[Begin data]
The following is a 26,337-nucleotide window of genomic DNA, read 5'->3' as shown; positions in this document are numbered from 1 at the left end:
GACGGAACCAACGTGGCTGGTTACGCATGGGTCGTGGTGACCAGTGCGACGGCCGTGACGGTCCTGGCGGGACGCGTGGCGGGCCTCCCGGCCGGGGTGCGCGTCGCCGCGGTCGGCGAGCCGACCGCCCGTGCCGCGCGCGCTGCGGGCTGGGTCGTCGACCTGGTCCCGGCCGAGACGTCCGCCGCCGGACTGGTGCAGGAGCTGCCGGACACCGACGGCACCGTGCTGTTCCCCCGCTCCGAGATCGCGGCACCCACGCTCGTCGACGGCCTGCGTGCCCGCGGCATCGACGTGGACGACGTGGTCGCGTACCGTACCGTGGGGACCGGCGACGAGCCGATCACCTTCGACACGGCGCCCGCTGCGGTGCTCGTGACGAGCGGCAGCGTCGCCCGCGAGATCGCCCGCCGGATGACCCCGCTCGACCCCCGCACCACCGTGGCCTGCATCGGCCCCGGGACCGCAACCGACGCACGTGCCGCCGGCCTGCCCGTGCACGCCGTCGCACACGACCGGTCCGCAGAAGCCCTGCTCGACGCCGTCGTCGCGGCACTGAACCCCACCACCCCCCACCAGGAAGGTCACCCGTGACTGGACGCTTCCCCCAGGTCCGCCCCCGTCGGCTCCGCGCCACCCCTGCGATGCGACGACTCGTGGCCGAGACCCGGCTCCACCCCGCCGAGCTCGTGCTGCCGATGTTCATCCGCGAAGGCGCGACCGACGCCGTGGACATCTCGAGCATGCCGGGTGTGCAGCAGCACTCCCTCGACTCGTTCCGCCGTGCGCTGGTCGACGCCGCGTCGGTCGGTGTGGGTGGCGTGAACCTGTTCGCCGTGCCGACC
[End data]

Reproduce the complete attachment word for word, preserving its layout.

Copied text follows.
The following is a 26,337-nucleotide window of genomic DNA, read 5'->3' as shown; positions in this document are numbered from 1 at the left end:
GACGGAACCAACGTGGCTGGTTACGCATGGGTCGTGGTGACCAGTGCGACGGCCGTGACGGTCCTGGCGGGACGCGTGGCGGGCCTCCCGGCCGGGGTGCGCGTCGCCGCGGTCGGCGAGCCGACCGCCCGTGCCGCGCGCGCTGCGGGCTGGGTCGTCGACCTGGTCCCGGCCGAGACGTCCGCCGCCGGACTGGTGCAGGAGCTGCCGGACACCGACGGCACCGTGCTGTTCCCCCGCTCCGAGATCGCGGCACCCACGCTCGTCGACGGCCTGCGTGCCCGCGGCATCGACGTGGACGACGTGGTCGCGTACCGTACCGTGGGGACCGGCGACGAGCCGATCACCTTCGACACGGCGCCCGCTGCGGTGCTCGTGACGAGCGGCAGCGTCGCCCGCGAGATCGCCCGCCGGATGACCCCGCTCGACCCCCGCACCACCGTGGCCTGCATCGGCCCCGGGACCGCAACCGACGCACGTGCCGCCGGCCTGCCCGTGCACGCCGTCGCACACGACCGGTCCGCAGAAGCCCTGCTCGACGCCGTCGTCGCGGCACTGAACCCCACCACCCCCCACCAGGAAGGTCACCCGTGACTGGACGCTTCCCCCAGGTCCGCCCCCGTCGGCTCCGCGCCACCCCTGCGATGCGACGACTCGTGGCCGAGACCCGGCTCCACCCCGCCGAGCTCGTGCTGCCGATGTTCATCCGCGAAGGCGCGACCGACGCCGTGGACATCTCGAGCATGCCGGGTGTGCAGCAGCACTCCCTCGACTCGTTCCGCCGTGCGCTGGTCGACGCCGCGTCGGTCGGTGTGGGTGGCGTGAACCTGTTCGCCGTGCCGACC